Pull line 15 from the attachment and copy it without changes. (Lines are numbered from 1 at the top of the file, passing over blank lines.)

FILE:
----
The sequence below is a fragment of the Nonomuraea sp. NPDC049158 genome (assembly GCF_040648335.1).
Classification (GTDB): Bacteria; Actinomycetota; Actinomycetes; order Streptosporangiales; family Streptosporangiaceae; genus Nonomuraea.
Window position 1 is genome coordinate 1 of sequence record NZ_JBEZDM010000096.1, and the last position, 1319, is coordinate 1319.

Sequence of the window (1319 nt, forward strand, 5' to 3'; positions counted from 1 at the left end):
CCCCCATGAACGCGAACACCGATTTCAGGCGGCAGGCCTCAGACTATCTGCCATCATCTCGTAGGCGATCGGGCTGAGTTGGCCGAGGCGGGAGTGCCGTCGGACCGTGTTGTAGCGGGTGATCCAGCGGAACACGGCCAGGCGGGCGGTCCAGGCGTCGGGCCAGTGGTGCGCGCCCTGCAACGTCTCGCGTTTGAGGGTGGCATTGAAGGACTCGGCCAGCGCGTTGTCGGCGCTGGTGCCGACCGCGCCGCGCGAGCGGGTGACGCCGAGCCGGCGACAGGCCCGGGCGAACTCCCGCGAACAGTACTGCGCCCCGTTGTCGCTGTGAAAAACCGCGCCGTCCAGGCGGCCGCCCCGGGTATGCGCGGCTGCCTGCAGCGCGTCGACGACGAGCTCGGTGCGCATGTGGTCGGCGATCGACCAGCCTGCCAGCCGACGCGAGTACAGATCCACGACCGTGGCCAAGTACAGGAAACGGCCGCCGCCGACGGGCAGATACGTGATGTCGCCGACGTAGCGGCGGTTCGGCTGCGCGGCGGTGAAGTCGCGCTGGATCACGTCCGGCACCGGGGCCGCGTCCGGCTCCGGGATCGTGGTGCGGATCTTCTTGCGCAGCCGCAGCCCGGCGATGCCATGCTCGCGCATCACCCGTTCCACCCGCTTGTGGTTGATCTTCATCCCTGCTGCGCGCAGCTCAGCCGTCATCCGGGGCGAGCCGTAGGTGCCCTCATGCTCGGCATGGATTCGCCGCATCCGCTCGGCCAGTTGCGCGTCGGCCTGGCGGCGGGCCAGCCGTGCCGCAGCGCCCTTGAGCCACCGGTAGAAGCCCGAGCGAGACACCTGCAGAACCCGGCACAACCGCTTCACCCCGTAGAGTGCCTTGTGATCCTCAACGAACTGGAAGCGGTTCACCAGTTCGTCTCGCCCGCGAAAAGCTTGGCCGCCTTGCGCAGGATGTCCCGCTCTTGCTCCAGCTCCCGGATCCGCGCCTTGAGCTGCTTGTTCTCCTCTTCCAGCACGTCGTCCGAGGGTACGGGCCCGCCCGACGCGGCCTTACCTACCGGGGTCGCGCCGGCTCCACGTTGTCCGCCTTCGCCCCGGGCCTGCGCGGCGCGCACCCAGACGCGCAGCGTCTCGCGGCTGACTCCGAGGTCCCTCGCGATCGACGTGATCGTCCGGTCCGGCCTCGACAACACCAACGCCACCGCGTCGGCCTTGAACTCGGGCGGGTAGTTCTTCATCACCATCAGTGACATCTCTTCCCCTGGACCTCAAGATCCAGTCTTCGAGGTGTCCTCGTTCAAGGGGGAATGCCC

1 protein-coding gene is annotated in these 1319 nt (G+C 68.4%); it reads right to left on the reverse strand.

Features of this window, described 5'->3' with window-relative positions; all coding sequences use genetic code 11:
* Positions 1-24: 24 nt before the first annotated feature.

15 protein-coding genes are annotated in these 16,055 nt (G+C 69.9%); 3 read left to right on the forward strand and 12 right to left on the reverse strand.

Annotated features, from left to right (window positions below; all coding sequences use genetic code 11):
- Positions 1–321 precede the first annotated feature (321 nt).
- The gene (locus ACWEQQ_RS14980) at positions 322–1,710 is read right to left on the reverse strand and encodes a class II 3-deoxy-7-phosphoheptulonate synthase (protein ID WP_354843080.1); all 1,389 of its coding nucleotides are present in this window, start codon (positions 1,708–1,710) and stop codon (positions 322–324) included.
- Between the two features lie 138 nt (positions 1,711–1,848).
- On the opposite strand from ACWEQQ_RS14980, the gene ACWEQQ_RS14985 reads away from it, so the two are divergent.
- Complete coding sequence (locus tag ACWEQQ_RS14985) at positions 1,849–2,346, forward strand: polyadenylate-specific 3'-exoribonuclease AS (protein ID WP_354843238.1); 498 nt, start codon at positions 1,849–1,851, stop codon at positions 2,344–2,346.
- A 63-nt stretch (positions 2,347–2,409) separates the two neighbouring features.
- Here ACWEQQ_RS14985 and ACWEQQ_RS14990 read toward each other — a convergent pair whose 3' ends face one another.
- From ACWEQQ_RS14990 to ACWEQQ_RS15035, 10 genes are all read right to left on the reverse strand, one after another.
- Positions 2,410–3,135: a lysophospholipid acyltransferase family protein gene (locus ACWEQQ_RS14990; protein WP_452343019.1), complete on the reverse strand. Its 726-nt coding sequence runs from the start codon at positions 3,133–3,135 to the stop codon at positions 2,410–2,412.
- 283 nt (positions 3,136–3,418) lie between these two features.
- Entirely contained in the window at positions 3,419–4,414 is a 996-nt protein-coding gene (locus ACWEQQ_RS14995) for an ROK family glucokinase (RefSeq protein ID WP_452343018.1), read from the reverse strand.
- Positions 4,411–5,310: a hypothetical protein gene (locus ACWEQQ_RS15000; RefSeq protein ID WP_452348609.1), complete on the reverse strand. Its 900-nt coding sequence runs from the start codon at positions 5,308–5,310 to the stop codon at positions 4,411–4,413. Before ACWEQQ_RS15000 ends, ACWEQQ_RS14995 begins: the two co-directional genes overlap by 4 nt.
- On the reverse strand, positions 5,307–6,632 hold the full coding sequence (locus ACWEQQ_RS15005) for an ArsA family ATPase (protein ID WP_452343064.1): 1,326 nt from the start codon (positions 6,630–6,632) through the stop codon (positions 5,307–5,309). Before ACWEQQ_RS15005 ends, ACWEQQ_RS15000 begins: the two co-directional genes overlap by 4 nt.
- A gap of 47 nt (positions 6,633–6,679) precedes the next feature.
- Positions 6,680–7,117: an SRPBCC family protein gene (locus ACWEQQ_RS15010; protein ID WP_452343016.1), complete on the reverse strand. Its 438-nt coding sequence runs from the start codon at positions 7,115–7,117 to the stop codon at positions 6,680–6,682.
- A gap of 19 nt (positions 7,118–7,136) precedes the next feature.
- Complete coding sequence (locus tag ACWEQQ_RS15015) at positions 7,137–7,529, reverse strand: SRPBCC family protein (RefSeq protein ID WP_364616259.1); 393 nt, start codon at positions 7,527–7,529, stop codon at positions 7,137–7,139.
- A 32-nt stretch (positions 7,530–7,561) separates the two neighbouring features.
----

- Complete coding sequence (locus tag ACWEQQ_RS14985) at positions 1,849–2,346, forward strand: polyadenylate-specific 3'-exoribonuclease AS (protein ID WP_354843238.1); 498 nt, start codon at positions 1,849–1,851, stop codon at positions 2,344–2,346.